An education methodology that uses the language kids speak at home (e.g. Aboriginal languages) alongside English to promote good cognitive development and educational outcomes in all areas. It was pioneered in a handful of mission schools in remote Australia before the Whitlam government decided to roll it out to as many remote NT schools as possible in the 1970s. It knocked the proverbial socks off Aboriginal people in remote communities who, often for the first time, experienced the feeling of having their language valued on a par with English. Communities responded by sending dozens off for teaching training, learned how to read and write their languages, made sure their kids went to school, made hundreds of books and readers in local languages and made their schools truly a part of their communities. For a while there, the NT was leading the world in delivering innovative, quality education that respected the rights of Aboriginal people and their languages. But bilingual education has always been controversial and over the years conservative NT governments chipped away at it or on occasion tried to ban it outright. Many English-speaking urbanites tend to freak out at the idea of kids coming to school and being taught in their own language. Finally, in 2008, NT’s then Minister for Education Marion Scrymgour ended it all, enforcing that English must be the language of teaching for the first four hours of every school day in every NT school (a decision the NT Labor government has been slammed for by English teachers, community leaders and human rights advocates, among others). Ironically, the NT model of bilingual education delivery is being rolled out internationally with good success, most notably by CARE’s philanthropic work in education delivery in Cambodian villages. A sad end, yes, but bilingual education has been one of the great moments in time for Aboriginal languages.
8. Yirrkala bark petition.
Written in 1963 in response to the Australian Government allowing a bauxite mine to be developed without consent of traditional Yolŋu land owners, the Yirrkala bark petition was written and delivered to the House of Representatives as a protest. The authors were Yolŋu leaders who expressed themselves strongly, writing the petition in Yolŋu Matha then providing an English translation (to help ignorant white people in Canberra to understand the ramifications of their actions). The Yirrkala bark petition now hangs in Parliament House in Canberra and remains a powerful document, nearly 50 years on. And although the mine went ahead, the bark petition laid a foundation for the overturning of terra nullius in Australia and the establishment of the land rights movement.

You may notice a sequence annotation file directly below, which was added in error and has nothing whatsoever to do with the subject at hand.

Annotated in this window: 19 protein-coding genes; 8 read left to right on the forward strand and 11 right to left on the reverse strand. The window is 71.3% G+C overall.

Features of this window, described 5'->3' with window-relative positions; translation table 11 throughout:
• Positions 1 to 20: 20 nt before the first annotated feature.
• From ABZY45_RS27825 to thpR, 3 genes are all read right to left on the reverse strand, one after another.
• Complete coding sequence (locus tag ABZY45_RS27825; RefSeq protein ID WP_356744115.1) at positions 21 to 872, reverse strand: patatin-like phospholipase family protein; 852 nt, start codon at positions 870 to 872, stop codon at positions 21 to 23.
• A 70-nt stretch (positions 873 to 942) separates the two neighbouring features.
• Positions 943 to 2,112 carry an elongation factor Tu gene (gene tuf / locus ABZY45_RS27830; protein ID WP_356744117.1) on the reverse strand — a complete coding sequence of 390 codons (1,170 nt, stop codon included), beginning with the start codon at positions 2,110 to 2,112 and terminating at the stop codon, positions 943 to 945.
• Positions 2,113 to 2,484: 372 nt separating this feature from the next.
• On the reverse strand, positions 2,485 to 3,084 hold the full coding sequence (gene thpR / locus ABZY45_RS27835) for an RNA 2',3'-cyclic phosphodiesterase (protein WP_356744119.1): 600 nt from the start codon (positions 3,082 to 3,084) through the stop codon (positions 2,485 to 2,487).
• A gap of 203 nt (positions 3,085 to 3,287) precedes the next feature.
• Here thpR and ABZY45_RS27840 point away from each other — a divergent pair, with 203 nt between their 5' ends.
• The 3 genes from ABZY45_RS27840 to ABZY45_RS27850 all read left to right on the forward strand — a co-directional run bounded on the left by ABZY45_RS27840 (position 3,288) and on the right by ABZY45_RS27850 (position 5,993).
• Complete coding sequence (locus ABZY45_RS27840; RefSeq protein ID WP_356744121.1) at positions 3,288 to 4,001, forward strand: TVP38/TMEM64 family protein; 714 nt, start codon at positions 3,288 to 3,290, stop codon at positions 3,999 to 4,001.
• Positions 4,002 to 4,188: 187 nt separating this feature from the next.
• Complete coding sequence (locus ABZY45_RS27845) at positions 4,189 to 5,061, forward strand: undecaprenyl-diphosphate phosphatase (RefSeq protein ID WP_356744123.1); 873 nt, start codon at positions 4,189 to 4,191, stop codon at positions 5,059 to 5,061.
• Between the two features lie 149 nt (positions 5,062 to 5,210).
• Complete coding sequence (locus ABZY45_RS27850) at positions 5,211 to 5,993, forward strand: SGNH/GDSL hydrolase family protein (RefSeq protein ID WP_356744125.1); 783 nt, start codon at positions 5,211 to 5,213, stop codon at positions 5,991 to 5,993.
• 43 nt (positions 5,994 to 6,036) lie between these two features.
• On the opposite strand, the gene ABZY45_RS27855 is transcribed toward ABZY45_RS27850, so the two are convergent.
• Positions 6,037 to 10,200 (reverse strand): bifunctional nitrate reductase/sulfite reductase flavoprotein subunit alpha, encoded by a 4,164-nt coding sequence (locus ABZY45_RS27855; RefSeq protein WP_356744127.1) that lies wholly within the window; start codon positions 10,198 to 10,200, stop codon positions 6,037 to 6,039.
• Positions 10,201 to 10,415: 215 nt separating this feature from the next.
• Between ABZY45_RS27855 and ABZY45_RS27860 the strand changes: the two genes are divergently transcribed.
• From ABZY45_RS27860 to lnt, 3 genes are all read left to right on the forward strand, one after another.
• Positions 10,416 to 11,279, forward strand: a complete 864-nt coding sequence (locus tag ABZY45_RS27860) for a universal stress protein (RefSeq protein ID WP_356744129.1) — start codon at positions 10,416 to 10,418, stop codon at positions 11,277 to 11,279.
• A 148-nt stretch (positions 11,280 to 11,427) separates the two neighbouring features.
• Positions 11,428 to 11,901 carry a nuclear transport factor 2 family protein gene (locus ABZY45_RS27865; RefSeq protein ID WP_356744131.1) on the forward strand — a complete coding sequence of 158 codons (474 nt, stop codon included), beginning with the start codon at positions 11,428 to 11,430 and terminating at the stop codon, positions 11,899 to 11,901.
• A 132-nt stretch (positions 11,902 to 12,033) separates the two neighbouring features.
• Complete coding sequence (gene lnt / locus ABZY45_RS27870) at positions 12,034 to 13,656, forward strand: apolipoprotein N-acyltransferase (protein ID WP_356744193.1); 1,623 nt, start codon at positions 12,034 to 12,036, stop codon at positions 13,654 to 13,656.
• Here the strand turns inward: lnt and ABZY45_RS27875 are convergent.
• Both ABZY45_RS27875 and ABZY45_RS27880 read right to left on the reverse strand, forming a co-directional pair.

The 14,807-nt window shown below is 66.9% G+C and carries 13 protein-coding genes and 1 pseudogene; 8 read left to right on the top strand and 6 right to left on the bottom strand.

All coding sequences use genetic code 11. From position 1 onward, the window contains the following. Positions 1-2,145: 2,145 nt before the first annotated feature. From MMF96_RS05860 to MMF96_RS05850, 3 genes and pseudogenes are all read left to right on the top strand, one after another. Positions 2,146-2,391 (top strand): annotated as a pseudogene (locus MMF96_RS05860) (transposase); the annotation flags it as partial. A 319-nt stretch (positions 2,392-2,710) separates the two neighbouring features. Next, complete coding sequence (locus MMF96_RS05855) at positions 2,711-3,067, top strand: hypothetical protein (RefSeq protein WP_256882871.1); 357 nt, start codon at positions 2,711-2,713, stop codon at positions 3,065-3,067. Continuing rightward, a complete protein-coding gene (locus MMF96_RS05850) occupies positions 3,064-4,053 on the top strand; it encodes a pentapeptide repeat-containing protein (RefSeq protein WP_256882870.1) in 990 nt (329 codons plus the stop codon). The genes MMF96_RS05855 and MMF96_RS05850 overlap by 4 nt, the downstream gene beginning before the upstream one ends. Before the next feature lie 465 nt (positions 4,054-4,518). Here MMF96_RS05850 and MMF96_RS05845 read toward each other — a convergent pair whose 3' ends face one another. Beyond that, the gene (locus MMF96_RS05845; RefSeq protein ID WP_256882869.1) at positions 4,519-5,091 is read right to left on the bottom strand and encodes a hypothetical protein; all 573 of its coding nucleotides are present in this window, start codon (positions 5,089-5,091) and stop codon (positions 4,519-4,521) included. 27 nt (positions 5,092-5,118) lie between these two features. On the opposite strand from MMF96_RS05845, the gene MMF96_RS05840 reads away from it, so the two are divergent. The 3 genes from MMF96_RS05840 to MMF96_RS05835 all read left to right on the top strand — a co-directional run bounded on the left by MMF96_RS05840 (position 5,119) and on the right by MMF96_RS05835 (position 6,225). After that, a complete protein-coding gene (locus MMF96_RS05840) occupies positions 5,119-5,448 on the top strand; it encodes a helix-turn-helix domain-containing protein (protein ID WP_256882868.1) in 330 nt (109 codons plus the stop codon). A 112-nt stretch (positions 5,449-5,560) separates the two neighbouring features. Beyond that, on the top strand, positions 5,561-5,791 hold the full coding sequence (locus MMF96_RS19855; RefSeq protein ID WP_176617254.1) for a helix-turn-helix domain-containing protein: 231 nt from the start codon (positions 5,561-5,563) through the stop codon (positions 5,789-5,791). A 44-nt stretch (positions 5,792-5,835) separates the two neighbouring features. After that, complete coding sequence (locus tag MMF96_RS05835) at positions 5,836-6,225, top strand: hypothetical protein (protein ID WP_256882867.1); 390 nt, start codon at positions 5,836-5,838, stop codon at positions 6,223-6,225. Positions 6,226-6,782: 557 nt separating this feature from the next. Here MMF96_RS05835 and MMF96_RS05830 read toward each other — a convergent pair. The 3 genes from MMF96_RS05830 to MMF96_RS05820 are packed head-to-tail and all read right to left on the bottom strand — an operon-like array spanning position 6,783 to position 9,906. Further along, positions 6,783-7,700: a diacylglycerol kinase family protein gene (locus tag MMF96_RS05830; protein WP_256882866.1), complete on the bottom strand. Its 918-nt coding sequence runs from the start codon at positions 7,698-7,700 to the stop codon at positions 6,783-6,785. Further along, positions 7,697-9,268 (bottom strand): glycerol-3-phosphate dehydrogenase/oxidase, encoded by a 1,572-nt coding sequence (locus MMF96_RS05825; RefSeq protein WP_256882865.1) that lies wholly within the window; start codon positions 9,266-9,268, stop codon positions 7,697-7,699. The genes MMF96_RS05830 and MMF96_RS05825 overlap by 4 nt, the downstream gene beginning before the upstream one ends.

9. IAD Press
Anyone who’s visited Mparntwe (Alice Springs) and stepped inside a bookshop or newsagency would probably have noticed a range of bright, beautiful and high quality dictionaries and learner’s guides for sale, covering a wide range of Central Australian languages such as Warlpiri, Arrernte, Pitjantjatjara, Warumungu, Anmatyerr and more. IAD Press is the publishing arm of the Institute for Aboriginal Development and for a few decades now, they have been publishing the fruits of amazing community language work and linguist-community collaborations. Visitors to Central Australia and especially outsiders who work in desert communities have no excuse not to pick up some local knowledge thanks to IADs awesome range of publications. They don’t just look good on the bookshelf, each book is a treasure chest of linguistic and cultural information.
When ABC screened Bush Mechanics on Prime-time TV in 2001, audiences really didn’t know what to make of it. (I still remember a whole episode of Backchat dedicated to viewers’ wide-ranging feedback). Love it or hate it, what a show! A window into contemporary and traditional life of the Warlpiri people of Yuendumu, centred around the most amazingly resourceful car maintenance techniques. The Warlpiri dialogue flows thick and fast and the Warlpiri Media Association did a fantastic job with putting this together. Get the DVD and when you get over the shock of being witness to one of the most unique TV series ever, you’ll be laughing and crying along with the entire Warlpiri nation.
Women of the Sun – This award-winning TV series from the early 80s is still really great viewing and amazingly innovative. It tells compelling stories of our colonial history through the eyes of the ‘colonised’ and much of the dialogue in the first two episodes is in Yolŋu Matha.
Kriol Holi Baibul – A mammoth task taking about 30 years, the first complete bible in an Indigenous language was completed in 2007.
Warumpi band – The first rock band to release a record with songs in an Australian language, Luritja. And we all still know their song ‘Black Fella, White Fella’.
Ephraim Bani – Not terribly famous but Ephraim Bani has the distinction of being the only linguist to publish a linguistics article in (not just ‘about’) an Australian language. Bani’s article ‘Garka a ipika: masculine and feminine grammatical gender in Kala Lagaw Ya’ was published in the peer-refereed Australian Journal of Linguistics in 1987 and written entirely in Kala Lagaw Ya.
Ken Hale – This American super-linguist toured Australia in 1960s and 70s, documenting an amazing number of languages. His legacy to the documentation of Australian languages is unparalleled but he was equally well-regarded in communities for his ability to pick up local languages so quickly.
Aboriginal Art Movement – With the explosion of the Aboriginal art industry, the general public has become so much more aware of Australian languages. Curators everywhere fumble and grasp at language words that whitefellas never used to pay much attention to.
Unselfconscious Indigenous language speakers – Go to Coles in Alice or Casuarina Mall in Darwin and when you see a happy Aboriginal couple or family confidently doing their shopping without uttering a word of English to each other, you understand that a society that allows Australia’s Indigenous languages to flourish wouldn’t be a disaster at all.